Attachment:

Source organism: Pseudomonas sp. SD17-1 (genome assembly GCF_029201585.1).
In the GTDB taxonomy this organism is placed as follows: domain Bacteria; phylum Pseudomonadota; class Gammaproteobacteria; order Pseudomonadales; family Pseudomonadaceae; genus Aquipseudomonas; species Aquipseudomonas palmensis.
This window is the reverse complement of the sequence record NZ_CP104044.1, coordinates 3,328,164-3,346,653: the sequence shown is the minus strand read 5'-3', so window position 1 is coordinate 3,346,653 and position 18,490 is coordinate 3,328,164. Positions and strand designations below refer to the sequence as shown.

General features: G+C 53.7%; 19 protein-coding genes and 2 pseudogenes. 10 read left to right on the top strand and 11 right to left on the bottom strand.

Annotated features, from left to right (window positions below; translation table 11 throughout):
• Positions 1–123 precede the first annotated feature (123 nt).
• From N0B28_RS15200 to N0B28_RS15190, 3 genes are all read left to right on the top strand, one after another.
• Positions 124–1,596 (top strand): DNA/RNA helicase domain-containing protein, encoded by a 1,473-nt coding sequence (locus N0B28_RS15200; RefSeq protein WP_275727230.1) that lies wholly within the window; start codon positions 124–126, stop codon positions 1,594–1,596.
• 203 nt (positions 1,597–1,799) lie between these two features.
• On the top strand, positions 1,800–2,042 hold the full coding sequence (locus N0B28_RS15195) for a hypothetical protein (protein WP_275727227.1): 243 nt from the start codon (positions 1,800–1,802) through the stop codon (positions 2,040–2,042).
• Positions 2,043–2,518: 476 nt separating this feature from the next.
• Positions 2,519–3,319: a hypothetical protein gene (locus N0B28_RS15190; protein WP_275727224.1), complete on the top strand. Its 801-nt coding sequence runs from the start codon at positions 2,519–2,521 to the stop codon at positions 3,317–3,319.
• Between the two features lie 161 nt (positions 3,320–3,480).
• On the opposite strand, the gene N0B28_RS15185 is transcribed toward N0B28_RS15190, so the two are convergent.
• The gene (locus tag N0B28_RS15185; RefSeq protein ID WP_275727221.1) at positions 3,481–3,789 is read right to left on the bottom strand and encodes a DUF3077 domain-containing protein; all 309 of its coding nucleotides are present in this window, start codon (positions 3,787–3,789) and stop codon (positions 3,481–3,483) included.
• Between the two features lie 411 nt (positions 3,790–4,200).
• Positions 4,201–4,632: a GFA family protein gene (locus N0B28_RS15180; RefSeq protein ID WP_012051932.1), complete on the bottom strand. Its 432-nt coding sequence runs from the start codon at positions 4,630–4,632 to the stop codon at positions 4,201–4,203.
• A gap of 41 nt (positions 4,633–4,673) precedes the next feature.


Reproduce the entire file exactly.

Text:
Source organism: Pseudomonas sp. SD17-1 (genome assembly GCF_029201585.1).
In the GTDB taxonomy this organism is placed as follows: domain Bacteria; phylum Pseudomonadota; class Gammaproteobacteria; order Pseudomonadales; family Pseudomonadaceae; genus Aquipseudomonas; species Aquipseudomonas palmensis.
This window is the reverse complement of the sequence record NZ_CP104044.1, coordinates 3,328,164-3,346,653: the sequence shown is the minus strand read 5'-3', so window position 1 is coordinate 3,346,653 and position 18,490 is coordinate 3,328,164. Positions and strand designations below refer to the sequence as shown.

General features: G+C 53.7%; 19 protein-coding genes and 2 pseudogenes. 10 read left to right on the top strand and 11 right to left on the bottom strand.

Annotated features, from left to right (window positions below; translation table 11 throughout):
• Positions 1–123 precede the first annotated feature (123 nt).
• From N0B28_RS15200 to N0B28_RS15190, 3 genes are all read left to right on the top strand, one after another.
• Positions 124–1,596 (top strand): DNA/RNA helicase domain-containing protein, encoded by a 1,473-nt coding sequence (locus N0B28_RS15200; RefSeq protein WP_275727230.1) that lies wholly within the window; start codon positions 124–126, stop codon positions 1,594–1,596.
• 203 nt (positions 1,597–1,799) lie between these two features.
• On the top strand, positions 1,800–2,042 hold the full coding sequence (locus N0B28_RS15195) for a hypothetical protein (protein WP_275727227.1): 243 nt from the start codon (positions 1,800–1,802) through the stop codon (positions 2,040–2,042).
• Positions 2,043–2,518: 476 nt separating this feature from the next.
• Positions 2,519–3,319: a hypothetical protein gene (locus N0B28_RS15190; protein WP_275727224.1), complete on the top strand. Its 801-nt coding sequence runs from the start codon at positions 2,519–2,521 to the stop codon at positions 3,317–3,319.
• Between the two features lie 161 nt (positions 3,320–3,480).
• On the opposite strand, the gene N0B28_RS15185 is transcribed toward N0B28_RS15190, so the two are convergent.
• The gene (locus tag N0B28_RS15185; RefSeq protein ID WP_275727221.1) at positions 3,481–3,789 is read right to left on the bottom strand and encodes a DUF3077 domain-containing protein; all 309 of its coding nucleotides are present in this window, start codon (positions 3,787–3,789) and stop codon (positions 3,481–3,483) included.
• Between the two features lie 411 nt (positions 3,790–4,200).
• Positions 4,201–4,632: a GFA family protein gene (locus N0B28_RS15180; RefSeq protein ID WP_012051932.1), complete on the bottom strand. Its 432-nt coding sequence runs from the start codon at positions 4,630–4,632 to the stop codon at positions 4,201–4,203.
• A gap of 41 nt (positions 4,633–4,673) precedes the next feature.